Q. Why did you edit this video? A. The version we released on 9–11–2006 was intentionally and obviously (using dissolves) edited for length and size only. About 10 minutes of mostly redundant video was removed. None of the media services could host the unedited file at sufficiently high resolution.

Q. Will you release the unedited version? A. We had intended to, but our plans our on hold at the moment due to time and logistical concerns. We do not feel the high–res version shows anything more than the edited version, and we don't wish to stroke any purient interests. We do not intended to sell or profit from this video in any way. ...

Q. Who shot the video? A. Video was shot by Bri and Bob on a Sony DCR–TRV11 Camcorder. A few days after the tape was shot, we transferred the video to DVD using Apple iMovie and iDVD. The tape and DVD have never left our possession. The released video was transcoded from the DVD. The unedited version was re–transferred from the original tape."

(What We Saw, http://wtcbpc.blogspot.co.uk/)

Fig.1 Bri and Bob (9/11/2006). "September 11, 2001: What We Saw", [transcript from introduction to the video: "5 years ago today, we watched and filmed the attack on the WTC out of the window of home, 36 floors up and 500 yards away from the North Tower. Releasing this tape was a difficult decision for us because of its emotional and personal nature, and the potential for misuse. We feel, however, that our unique perspective has an important historical value, and shows the horror of the day without soundtracks or hype often seen in other accounts. Please be respectful of the contents of this account and be aware some may find the scenes on this video very disturbing. Please share only in its entirety.

We chose Revver to distribute our video because of its artist–friendly licensing terms and support for the Creative Commons. Bob and Bri 9/11/2006"].

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TAGS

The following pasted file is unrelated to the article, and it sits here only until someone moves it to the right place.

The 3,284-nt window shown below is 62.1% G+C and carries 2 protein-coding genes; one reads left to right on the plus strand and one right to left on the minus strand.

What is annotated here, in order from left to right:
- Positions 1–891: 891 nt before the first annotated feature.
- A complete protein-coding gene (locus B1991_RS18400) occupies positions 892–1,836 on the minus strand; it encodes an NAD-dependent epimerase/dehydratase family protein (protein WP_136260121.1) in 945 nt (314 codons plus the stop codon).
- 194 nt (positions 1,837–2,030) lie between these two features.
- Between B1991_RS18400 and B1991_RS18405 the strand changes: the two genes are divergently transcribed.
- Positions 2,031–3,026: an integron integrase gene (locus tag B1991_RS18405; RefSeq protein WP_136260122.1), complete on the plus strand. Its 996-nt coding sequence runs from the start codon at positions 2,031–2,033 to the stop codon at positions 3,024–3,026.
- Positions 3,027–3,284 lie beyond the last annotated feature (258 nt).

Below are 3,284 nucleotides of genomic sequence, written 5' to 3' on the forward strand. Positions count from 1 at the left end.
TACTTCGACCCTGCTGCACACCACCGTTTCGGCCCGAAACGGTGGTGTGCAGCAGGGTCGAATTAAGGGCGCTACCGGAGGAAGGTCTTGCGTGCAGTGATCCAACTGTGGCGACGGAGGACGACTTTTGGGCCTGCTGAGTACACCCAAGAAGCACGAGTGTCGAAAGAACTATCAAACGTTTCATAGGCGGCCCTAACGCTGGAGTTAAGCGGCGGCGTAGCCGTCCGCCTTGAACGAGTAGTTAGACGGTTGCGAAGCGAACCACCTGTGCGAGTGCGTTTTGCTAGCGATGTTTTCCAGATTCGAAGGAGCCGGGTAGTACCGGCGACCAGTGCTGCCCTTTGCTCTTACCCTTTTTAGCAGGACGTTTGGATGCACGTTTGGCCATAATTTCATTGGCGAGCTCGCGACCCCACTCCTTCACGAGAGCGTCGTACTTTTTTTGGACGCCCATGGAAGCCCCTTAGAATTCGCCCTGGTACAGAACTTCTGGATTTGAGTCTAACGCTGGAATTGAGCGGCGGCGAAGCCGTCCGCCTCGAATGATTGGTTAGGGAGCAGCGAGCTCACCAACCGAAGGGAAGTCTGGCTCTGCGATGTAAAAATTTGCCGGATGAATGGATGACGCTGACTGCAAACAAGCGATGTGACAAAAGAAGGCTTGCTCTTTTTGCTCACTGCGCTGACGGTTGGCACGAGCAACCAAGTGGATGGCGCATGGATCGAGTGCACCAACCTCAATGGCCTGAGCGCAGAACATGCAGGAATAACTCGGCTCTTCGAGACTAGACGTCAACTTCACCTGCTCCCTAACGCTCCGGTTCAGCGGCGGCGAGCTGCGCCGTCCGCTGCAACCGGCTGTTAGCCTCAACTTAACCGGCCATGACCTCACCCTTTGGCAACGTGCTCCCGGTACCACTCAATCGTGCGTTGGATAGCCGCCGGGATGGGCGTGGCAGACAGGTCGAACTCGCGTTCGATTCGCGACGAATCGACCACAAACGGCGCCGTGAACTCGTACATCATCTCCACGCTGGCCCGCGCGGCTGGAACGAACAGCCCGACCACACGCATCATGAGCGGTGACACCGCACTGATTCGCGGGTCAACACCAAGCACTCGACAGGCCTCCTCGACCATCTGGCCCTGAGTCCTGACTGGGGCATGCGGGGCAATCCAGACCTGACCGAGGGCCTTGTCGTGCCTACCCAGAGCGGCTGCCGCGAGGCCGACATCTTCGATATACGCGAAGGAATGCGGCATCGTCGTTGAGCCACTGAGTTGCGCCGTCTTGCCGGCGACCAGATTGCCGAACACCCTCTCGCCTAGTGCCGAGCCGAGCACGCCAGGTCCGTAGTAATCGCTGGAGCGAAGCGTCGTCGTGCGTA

20012006 • 41 River Terrace • 9/11 • 911 • aeroplane • airplane • amateur videoapartment • Apple iMovie • Battery Park City North • Bob • Bri • Bri and Bob • building collapse • buildingscrashdebrisdust • edited version • eyewitnessfallingGoogle Video • ground zero • home video • iDVD • impactManhattannews • North Tower • pilot • Revver • September 11September 11 2001September 11 attacksskyscraper • Sony DCR-TRV11 Camcorder • South Tower • tall building • tapeterrorterrorismterrorist attacktowertoxic cloudTwin Towers • unedited file • videovideotapedvideotaped footage • What We Saw • World Trade Center • WTC • YouTube
17 JULY 2006

Citizen Reporting of the London Bombings

"The last speaker is Stuart Allan, speaking on citizen journalists' reporting of the London bombings. He begins with a review of some of the citizens' reports of the bombings, and the political rhetoric responding to it. How were the components of a local news story of instant global importance drawn together? The social phenomemon of citizen reporting especially as aided by mobile devices demonstrated its potential to challenge and change the journalistic reporting process. Stuart notes the late James Carey's view that the core purpose of journalism is the report, and the discussion of and challenge to what is taken to be real. The industrial processes of journalism may interfere with this process, however.

What constitutes journalists and journalism, and how reporting works, then? Interestingly, in the immediate journalistic response sites such as BBC News responded to the tension between reporting as soon as possible and making sure that no misinterpretations became established as apparent truths by posting reporters' logs as well as citizen eyewitness accounts and photos; in addition, other London–related sites and Londoners' blogs began posting their own reports and commentaries as well. The significance of participatory journalism is at stake here, and the event significantly challenged the industrial formula of news as well as definitions and ideologies of what constituted citizens, reporters, reports, and the news."
(Axel Bruns 23/06/2006)

[Axel Bruns' comments about presentations made at the 2006 International Communication Association (ICA) Conference (ICA2006) in Dresden, Germany.]

Fig.1 Eliot Ward (2005). camera phone photograph of Adam Stacey, on a tube train between King's Cross and Russell Square, London, July 7, 2005, during the 7 July 2005 London bombings.

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2005amateur photographerAxel BrunsBBCbombingcameraphonecitizen journalismeyewitness • James Carey • journalismLondonnews • participatory journalism • photographerphotojournalismpro-sumerprosumer • Snurb • Sony Ericsson • Sony Ericsson V800 • Stuart Allan • terrorist attackUK